The Lord Jesus Christ cried with a loud voice and ‘gave up the ghost’, v. 37. The word for giving up the ghost used by Mark and Luke translates as ‘expired / exhaled’, while Matthew uses a word which means ‘released / dismissed’, and in John, ‘surrendered’. This was the moment the sacrifice was complete.
God was satisfied with the sacrifice and His righteous wrath against sin was extinguished by the death of One who had no sin in Him.
The veil of the temple was torn from top to bottom; the imagery and the import of such an occurrence is a study all on its own. Tidball notes, very succinctly, that this graphically underlies opening up of the way to God to a plurality of people: ‘The old private access road of Judaism was now closed. The new access route (“public”) was through the cross. All along that way tread men and women, Jews and Gentiles, black and white, rich and poor, all on a level footing, carrying their own crosses, and enjoying restored communion with God’.1 The veil had symbolized the gateway to God and this was being dispensed with. Jew and Gentile would henceforth have direct access to God and be able to stand in His holy presence based on the completed work on the cross.
Each of the people mentioned here have a part to play in the care of the Lord Jesus Christ, the fulfilment of prophecy, in being multi-account witnesses to the death, burial, and resurrection of the Lord Jesus Christ.
The manner in which Christ died proved to the centurion that this was no ordinary prisoner. All the events that had occurred, the darkness, the earthquake, had been supernatural enough. The dignity and the grace with which the Lord handled Himself in the face of such an onslaught of suffering had made an impression on him. He had heard Christ interceding on his behalf for what they were doing to Him. He had seen how the Lord Jesus would not take the wine mingled with myrrh but would die without His senses or faculties diminished and he heard how all His utterances were of a sound and sharp mind, not the incoherent ramblings erupting from an intoxicated and hallucinating mind.
Twice the Lord cried out with a loud voice: once to signify His loneliness and another to give up the ghost. To a hardened soldier, this was confounding. A human being who does not die suddenly from a quick blow, but rather in a slow and gradual manner, loses strength and becomes weak. Crucifixion was designed for this. Towards the end, the centurion would have expected a prisoner on the verge of death to be extremely feeble. Not so the Lord. He cried with a loud voice! Although weakened, He summoned all His strength and then died, in complete control of death just as with life. Henry says that the centurion was convinced about the divinity of Christ because He was dignified and in complete control of His own death at all times.2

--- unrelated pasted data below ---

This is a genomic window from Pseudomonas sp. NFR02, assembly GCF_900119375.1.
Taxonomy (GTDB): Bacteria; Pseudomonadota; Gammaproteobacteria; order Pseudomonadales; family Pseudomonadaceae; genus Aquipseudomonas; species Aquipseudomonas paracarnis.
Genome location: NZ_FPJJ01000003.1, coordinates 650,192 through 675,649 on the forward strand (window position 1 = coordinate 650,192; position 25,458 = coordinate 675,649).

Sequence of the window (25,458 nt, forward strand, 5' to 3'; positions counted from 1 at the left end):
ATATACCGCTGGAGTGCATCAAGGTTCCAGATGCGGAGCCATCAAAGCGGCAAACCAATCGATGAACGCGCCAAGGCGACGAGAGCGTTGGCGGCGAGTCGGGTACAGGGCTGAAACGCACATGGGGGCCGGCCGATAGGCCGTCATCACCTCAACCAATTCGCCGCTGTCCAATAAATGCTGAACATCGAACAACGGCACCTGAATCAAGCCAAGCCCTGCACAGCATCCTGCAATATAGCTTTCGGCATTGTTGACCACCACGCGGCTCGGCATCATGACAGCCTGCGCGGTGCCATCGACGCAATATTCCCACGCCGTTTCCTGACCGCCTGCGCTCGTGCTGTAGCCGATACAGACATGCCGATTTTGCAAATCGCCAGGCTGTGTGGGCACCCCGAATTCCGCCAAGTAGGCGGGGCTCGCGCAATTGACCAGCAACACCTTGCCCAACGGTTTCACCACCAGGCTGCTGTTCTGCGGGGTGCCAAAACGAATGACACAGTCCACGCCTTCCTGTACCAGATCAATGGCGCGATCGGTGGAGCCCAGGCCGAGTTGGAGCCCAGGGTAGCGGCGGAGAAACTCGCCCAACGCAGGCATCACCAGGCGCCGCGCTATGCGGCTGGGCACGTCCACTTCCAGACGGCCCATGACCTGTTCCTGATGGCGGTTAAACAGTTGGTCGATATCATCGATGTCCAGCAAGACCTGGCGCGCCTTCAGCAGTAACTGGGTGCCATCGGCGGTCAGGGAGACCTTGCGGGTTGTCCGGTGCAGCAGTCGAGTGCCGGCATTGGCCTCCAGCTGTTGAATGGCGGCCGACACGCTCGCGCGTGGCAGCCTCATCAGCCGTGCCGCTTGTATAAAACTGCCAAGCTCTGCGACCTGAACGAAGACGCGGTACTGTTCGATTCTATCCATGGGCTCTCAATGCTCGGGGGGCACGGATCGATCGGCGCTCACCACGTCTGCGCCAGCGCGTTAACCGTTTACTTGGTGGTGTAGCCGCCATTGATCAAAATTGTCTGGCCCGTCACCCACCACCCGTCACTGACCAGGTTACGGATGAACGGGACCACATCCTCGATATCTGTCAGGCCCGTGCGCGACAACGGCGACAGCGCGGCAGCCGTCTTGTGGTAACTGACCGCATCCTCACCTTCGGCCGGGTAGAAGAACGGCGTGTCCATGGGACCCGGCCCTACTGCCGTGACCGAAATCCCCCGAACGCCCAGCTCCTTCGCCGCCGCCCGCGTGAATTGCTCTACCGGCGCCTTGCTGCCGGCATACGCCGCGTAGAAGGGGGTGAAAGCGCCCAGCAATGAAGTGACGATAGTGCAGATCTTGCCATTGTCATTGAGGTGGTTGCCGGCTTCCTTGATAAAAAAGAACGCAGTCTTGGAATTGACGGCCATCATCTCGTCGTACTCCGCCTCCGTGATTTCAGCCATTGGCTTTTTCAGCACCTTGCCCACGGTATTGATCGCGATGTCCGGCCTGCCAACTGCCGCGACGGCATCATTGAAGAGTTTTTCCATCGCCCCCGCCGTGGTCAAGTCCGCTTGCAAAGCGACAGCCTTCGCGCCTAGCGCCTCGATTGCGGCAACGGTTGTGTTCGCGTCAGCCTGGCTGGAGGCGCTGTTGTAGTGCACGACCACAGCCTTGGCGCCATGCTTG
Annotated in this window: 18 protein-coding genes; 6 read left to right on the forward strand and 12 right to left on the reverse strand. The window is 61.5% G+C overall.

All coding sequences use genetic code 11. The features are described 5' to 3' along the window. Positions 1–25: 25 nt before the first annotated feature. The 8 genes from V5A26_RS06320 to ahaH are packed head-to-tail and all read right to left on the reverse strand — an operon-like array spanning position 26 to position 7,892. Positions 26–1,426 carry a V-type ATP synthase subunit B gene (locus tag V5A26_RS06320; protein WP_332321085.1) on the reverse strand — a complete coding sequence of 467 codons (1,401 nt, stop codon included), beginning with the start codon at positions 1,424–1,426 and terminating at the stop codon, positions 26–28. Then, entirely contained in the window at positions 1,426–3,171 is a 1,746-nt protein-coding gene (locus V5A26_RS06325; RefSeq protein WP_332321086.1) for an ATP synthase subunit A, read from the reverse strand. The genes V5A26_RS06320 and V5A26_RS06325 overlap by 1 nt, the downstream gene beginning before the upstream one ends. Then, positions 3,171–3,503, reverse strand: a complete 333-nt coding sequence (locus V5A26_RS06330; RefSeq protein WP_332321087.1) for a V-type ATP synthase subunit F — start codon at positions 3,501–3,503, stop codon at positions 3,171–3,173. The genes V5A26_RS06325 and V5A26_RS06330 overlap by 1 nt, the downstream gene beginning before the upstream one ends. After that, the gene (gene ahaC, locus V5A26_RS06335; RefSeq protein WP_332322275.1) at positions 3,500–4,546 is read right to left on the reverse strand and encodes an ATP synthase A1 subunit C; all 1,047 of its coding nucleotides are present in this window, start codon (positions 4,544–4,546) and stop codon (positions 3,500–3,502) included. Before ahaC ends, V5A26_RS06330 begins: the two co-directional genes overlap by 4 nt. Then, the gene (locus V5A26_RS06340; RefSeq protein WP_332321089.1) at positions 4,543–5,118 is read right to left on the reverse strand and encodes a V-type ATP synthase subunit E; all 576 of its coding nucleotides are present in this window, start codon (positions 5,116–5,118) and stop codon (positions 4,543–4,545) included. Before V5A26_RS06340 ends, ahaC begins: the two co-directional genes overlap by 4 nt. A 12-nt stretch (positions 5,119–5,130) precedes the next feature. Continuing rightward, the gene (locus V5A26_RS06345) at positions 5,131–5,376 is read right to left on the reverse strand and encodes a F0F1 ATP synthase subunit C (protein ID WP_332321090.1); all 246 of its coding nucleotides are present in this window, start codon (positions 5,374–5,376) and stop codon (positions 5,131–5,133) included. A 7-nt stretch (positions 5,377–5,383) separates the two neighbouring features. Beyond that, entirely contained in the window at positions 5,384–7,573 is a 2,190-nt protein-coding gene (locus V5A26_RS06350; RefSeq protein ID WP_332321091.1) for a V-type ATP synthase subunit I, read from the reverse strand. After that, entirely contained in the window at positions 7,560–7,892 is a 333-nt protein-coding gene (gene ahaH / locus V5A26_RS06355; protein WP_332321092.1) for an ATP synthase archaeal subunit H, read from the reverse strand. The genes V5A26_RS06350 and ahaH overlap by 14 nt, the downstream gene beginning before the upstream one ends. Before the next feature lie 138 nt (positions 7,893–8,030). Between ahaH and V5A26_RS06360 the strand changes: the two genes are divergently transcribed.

The centurion then exclaims, ‘Truly this man was the Son of God’, v. 39. For an outsider to proclaim this publicly, in the presence of all the priests and Jewish leaders who had condemned Him to die, would be an uncomfortable truth. We do not know what the centurion’s religious beliefs were. If he was Roman, he would believe in a plurality of gods. However, he did not claim that Jesus was a son of the gods, but that He was the Son of God!3
The centurion confirmed to Pilate that Christ had indeed died. When the chief priests asked Pilate for the prisoners’ bones to be broken, Pilate would have given this centurion the order to do so. And yet, in the fulfilment of prophecy (of which the centurion was totally unaware), he was instrumental in not breaking a single bone of the Lord Jesus. This was forbidden from being done, ‘A bone of him shall not be broken’, cp. Ps. 34. 20, John 19. 36. To all those who would still claim that Christ had not died, he would have witnessed, and probably ordered, the piercing of the Lord with a spear to ensure He was dead. In the process, he ensured the fulfilment of Zechariah chapter 12 verse 10, ‘they shall look upon me whom they have pierced’. Pilate marvelled that Jesus had died so soon. Crucifixion was meant to be a long, drawn-out affair. He wanted to make sure it was not just a case of being unconscious. Pilate would release the body of Christ to Joseph of Arimathaea on the certification and word of the centurion.
Mark records for us that Mary Magdalene, Mary the mother of James the less and Joses, and Salome were there. None of the disciples except John are recorded as being at the cross of Christ. They were afraid of the authorities and what the rest of society would say. They were disheartened. The women there were not afraid to show their allegiance to the Lord Jesus Christ in public.